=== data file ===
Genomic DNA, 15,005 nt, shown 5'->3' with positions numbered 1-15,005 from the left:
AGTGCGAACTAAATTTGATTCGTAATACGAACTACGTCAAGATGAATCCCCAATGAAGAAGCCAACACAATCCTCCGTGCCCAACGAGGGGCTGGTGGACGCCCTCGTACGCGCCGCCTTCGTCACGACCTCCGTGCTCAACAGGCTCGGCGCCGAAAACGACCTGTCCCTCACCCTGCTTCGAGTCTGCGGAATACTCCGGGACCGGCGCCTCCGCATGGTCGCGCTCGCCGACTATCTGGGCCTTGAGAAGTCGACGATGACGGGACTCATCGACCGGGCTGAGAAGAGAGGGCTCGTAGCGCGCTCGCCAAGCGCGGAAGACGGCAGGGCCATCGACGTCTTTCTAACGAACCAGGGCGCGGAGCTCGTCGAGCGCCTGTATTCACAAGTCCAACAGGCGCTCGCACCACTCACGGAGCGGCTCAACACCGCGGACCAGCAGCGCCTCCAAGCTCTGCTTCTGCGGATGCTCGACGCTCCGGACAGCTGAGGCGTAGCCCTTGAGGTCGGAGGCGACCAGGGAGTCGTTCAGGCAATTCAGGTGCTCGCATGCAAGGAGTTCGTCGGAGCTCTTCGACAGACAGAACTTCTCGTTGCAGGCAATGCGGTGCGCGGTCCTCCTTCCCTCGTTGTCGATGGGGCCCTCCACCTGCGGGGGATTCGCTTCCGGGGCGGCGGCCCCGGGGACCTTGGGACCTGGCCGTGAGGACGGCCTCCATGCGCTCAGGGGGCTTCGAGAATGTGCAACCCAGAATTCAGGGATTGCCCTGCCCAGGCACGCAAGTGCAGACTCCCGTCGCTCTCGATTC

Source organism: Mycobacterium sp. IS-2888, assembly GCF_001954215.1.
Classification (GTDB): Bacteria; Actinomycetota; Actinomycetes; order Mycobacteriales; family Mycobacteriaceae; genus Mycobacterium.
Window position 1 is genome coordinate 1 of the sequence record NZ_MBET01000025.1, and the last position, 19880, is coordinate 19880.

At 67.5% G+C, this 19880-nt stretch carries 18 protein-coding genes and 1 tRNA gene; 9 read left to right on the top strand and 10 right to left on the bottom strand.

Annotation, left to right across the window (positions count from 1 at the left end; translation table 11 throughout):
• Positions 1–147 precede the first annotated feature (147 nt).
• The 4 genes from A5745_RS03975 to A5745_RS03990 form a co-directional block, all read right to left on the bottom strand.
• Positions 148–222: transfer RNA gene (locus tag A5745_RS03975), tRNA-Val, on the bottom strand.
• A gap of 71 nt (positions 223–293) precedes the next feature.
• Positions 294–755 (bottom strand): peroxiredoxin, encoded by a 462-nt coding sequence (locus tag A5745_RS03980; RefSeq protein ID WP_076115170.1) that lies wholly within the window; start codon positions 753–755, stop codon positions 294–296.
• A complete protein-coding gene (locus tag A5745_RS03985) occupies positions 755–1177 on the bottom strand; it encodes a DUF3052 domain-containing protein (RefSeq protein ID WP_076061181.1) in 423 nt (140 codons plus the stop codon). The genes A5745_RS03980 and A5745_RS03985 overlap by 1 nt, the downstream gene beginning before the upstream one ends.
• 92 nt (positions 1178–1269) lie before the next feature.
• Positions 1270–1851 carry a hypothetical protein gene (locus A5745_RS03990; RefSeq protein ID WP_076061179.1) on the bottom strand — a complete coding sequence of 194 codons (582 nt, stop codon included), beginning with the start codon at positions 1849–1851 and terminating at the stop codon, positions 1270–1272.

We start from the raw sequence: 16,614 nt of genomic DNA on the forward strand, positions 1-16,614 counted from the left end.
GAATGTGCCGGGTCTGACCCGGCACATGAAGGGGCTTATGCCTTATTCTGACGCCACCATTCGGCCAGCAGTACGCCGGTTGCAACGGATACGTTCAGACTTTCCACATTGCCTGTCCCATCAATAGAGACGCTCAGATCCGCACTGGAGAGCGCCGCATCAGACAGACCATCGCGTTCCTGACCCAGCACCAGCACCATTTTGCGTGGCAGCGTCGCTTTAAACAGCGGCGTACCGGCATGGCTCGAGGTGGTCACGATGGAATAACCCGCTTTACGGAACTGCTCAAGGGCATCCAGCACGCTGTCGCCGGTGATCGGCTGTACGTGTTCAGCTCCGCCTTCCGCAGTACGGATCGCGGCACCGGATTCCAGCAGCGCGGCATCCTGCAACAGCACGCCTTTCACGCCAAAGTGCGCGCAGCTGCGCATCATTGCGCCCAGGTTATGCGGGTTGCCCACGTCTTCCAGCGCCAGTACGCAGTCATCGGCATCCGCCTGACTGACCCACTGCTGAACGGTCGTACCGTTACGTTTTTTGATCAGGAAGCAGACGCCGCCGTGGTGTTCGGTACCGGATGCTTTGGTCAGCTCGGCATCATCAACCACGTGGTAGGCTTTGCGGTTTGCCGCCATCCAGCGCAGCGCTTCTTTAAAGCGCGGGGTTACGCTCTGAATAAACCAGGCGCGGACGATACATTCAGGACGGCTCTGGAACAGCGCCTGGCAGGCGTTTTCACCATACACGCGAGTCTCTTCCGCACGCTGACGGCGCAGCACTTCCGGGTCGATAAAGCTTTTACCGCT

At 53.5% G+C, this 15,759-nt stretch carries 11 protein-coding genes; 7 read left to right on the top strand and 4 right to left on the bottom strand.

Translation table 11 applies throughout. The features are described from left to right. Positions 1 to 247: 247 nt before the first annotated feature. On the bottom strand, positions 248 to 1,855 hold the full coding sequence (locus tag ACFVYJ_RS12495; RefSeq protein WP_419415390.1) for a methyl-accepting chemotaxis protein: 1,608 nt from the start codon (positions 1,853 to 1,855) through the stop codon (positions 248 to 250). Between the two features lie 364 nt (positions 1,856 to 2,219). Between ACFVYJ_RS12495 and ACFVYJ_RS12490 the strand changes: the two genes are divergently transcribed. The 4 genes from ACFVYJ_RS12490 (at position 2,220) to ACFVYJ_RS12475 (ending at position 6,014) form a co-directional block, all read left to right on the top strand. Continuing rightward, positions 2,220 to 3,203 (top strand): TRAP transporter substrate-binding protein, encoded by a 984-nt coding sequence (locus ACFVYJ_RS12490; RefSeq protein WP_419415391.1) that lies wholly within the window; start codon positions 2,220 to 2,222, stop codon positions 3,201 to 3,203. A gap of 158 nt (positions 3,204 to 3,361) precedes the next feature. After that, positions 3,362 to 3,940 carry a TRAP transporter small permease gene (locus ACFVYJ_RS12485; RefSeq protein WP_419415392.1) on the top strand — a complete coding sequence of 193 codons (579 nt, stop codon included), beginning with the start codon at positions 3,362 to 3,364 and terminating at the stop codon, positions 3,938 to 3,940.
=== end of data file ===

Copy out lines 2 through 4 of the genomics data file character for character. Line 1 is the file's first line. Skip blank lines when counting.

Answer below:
AGTGCGAACTAAATTTGATTCGTAATACGAACTACGTCAAGATGAATCCCCAATGAAGAAGCCAACACAATCCTCCGTGCCCAACGAGGGGCTGGTGGACGCCCTCGTACGCGCCGCCTTCGTCACGACCTCCGTGCTCAACAGGCTCGGCGCCGAAAACGACCTGTCCCTCACCCTGCTTCGAGTCTGCGGAATACTCCGGGACCGGCGCCTCCGCATGGTCGCGCTCGCCGACTATCTGGGCCTTGAGAAGTCGACGATGACGGGACTCATCGACCGGGCTGAGAAGAGAGGGCTCGTAGCGCGCTCGCCAAGCGCGGAAGACGGCAGGGCCATCGACGTCTTTCTAACGAACCAGGGCGCGGAGCTCGTCGAGCGCCTGTATTCACAAGTCCAACAGGCGCTCGCACCACTCACGGAGCGGCTCAACACCGCGGACCAGCAGCGCCTCCAAGCTCTGCTTCTGCGGATGCTCGACGCTCCGGACAGCTGAGGCGTAGCCCTTGAGGTCGGAGGCGACCAGGGAGTCGTTCAGGCAATTCAGGTGCTCGCATGCAAGGAGTTCGTCGGAGCTCTTCGACAGACAGAACTTCTCGTTGCAGGCAATGCGGTGCGCGGTCCTCCTTCCCTCGTTGTCGATGGGGCCCTCCACCTGCGGGGGATTCGCTTCCGGGGCGGCGGCCCCGGGGACCTTGGGACCTGGCCGTGAGGACGGCCTCCATGCGCTCAGGGGGCTTCGAGAATGTGCAACCCAGAATTCAGGGATTGCCCTGCCCAGGCACGCAAGTGCAGACTCCCGTCGCTCTCGATTC

Source organism: Mycobacterium sp. IS-2888, assembly GCF_001954215.1.
Classification (GTDB): Bacteria; Actinomycetota; Actinomycetes; order Mycobacteriales; family Mycobacteriaceae; genus Mycobacterium.